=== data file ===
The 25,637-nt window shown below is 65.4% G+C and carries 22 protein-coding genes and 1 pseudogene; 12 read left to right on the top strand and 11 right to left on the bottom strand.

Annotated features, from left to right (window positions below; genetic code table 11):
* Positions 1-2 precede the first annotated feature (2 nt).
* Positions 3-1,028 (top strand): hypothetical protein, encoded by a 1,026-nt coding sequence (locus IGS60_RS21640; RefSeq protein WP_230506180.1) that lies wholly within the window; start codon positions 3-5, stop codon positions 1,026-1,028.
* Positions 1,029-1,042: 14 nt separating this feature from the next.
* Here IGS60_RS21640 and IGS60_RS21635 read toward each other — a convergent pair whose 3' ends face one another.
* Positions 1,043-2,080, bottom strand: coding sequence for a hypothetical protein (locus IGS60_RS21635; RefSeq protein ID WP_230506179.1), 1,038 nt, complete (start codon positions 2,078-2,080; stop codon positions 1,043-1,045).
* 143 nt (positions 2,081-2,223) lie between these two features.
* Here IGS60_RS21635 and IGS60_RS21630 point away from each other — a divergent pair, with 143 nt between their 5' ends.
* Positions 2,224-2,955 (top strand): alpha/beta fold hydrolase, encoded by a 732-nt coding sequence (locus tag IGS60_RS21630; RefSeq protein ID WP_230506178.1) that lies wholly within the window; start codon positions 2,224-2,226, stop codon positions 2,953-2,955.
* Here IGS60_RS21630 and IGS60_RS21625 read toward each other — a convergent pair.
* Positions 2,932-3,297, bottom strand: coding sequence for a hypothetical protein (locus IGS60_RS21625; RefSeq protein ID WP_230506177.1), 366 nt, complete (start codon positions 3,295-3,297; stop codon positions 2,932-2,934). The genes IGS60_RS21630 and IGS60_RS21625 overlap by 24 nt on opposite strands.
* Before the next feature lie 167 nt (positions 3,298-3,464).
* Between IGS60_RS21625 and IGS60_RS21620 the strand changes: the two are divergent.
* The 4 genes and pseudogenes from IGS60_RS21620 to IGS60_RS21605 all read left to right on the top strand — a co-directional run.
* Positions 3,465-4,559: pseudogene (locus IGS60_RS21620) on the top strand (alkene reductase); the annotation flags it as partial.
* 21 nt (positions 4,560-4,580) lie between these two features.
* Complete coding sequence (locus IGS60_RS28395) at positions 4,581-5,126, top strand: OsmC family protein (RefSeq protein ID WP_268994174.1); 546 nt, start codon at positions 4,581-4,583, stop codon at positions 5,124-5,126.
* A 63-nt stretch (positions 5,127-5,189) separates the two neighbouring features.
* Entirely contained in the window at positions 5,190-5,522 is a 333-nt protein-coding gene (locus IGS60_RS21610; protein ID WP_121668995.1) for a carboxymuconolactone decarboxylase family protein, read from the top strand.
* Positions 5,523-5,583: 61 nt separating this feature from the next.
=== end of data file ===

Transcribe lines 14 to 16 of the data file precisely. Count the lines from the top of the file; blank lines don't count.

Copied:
* Between IGS60_RS21625 and IGS60_RS21620 the strand changes: the two are divergent.
* The 4 genes and pseudogenes from IGS60_RS21620 to IGS60_RS21605 all read left to right on the top strand — a co-directional run.
* Positions 3,465-4,559: pseudogene (locus IGS60_RS21620) on the top strand (alkene reductase); the annotation flags it as partial.